Former England head coach Sir Clive Woodward has issued his former side a scathing rebuke in the wake of their defeat to Scotland on Saturday.

ADVERTISEMENT

The English opened their Six Nations campaign in dire fashion, going down 11-6 to the Scots, their first loss to their northern rivals at Twickenham since 1983.

The result not only allowed Scotland to walk away with the Calcutta Cup for the third time in four years, but it also leaves England in fifth place on the Six Nations table following the opening weekend of action.

Video Spacer

Video Spacer
RugbyPass All Access | Jonny Wilkinson and Gregor Townsend reflect on their Calcutta Cup memories

It was the way in which Eddie Jones’ side lost to Scotland that has riled Woodward up though, with the 2003 World Cup-winning coach taking to his Daily Mail column to blast his countrymen for their blunt efforts.

Woodward wrote that, having watched “every England game since the mid-1970s”, their performance over the weekend was “the worst I have ever seen England play by some margin given what was at stake”.

The 65-year-old added that despite the five-point losing margin, the result “felt like a 30-point defeat” and that there “was no reason for England not to be at their best”.

“Scotland were magnificent but England, other than a resolute defence which at least earned a losing bonus point, were indescribably bad,” Woodward wrote in the Daily Mail.

“They were off the pace, had no attacking ideas, kicked away what little quality possession they did earn and were ill-disciplined, coughing up nine penalties in the first 23 minutes.

“The latter can partly be attributed to the huge pressure Scotland built, but good sides and one as experienced as England find ways to absorb it. It is exactly then that you must not lose it mentally and give away penalties.”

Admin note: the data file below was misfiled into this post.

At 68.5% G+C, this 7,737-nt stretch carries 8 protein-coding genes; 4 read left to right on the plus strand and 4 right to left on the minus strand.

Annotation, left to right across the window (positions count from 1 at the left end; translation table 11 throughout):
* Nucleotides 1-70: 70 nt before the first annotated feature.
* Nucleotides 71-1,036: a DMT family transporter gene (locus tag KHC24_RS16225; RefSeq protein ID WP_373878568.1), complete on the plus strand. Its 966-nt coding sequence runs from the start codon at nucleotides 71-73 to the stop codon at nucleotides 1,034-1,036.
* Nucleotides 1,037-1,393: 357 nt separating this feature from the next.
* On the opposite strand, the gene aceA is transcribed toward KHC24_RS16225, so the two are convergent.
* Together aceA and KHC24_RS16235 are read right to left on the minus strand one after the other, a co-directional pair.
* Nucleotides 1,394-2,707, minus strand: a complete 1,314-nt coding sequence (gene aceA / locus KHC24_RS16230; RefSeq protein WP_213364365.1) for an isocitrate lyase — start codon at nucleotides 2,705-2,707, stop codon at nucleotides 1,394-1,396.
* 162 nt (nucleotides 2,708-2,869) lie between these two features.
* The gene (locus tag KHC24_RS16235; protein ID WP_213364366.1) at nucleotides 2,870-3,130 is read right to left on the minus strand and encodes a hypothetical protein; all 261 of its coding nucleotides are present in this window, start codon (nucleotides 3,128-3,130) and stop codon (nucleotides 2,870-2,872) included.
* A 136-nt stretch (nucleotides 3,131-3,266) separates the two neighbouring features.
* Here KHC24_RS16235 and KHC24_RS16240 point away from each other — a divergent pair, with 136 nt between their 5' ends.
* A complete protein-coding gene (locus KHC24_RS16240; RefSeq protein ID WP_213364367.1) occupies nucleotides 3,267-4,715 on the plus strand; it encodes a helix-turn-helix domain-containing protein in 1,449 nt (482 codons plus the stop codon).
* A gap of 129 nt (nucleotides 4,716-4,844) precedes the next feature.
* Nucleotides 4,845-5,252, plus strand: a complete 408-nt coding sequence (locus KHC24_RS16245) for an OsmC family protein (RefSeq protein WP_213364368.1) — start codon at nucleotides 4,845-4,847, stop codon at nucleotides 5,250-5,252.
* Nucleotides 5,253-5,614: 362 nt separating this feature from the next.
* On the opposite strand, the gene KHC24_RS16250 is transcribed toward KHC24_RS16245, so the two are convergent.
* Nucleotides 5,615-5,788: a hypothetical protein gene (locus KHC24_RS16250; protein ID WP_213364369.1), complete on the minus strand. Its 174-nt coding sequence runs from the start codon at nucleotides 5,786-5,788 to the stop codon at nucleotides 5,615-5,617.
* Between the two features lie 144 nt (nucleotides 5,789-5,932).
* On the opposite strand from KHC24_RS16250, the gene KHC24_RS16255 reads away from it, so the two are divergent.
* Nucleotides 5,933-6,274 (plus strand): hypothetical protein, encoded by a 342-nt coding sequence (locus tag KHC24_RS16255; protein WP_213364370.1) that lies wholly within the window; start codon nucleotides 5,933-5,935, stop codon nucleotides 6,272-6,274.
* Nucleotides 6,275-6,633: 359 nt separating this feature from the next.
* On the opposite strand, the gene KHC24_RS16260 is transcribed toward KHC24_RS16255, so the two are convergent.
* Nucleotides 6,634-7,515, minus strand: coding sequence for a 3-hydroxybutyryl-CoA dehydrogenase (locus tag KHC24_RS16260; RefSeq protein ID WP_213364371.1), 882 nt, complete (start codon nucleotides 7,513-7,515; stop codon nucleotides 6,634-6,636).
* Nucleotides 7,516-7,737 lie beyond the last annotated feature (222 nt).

Woodward attributed England’s loss to issues that stem from their 2019 World Cup final loss to the Springboks.

The former 23-test midfielder noted there had been no inquest following that defeat – which he said should have been a victory – because “the England hierarchy pointed to a decent campaign and an excellent semi-final win over New Zealand and seemed content with that”.

ADVERTISEMENT

“That was a World Cup England should have won, but they blew it and serious questions needed to be asked.”

According to Woodward, a mediocre 15 months of rugby has followed for England, even in spite of their Six Nations and Autumn Nations Cup titles last year.

“Eddie and the RFU could point to a Six Nations title and an Autumn Nations Cup, but from the outside everybody could see a team struggling with its identity,” Woodward wrote in the Daily Mail.

ADVERTISEMENT

“England have been a side locked into the most conservative, talent-quashing kicking game plan imaginable, ensuring that they underperformed.

“They kept winning, just, but Saturday was the moment of truth. They should have lost to a France third XV in December and now they have been played off the park by Scotland in a Calcutta Cup encounter at home.”

With four matches still to play in this year’s Six Nations, Woodward implored England to use the rest of the campaign to rethink their game plan, calling for quicker loose forwards and a more skilful backline.

He added the pain of this defeat must be used to drive England to better results over the coming weeks, pointing to England’s loss to Scotland at Murrayfield in 2000, a match he described as “the worst loss and moment of my career”, during his tenure as head coach as an example of how to source motivation in times of trouble.

“England must use this defeat. For 20 years after that defeat at Murrayfield my computer screensaver was a picture of the Scotland captain Andy Nicol and his team celebrating that win.

“I used the hurt of that defeat for the rest of my tenure as England coach and still the lessons from that day keep my feet on the ground. I hope defeat is hurting this England team as much this morning.”

Mailing List

Sign up to our mailing list for a weekly digest from the wide world of rugby.

Sign Up Now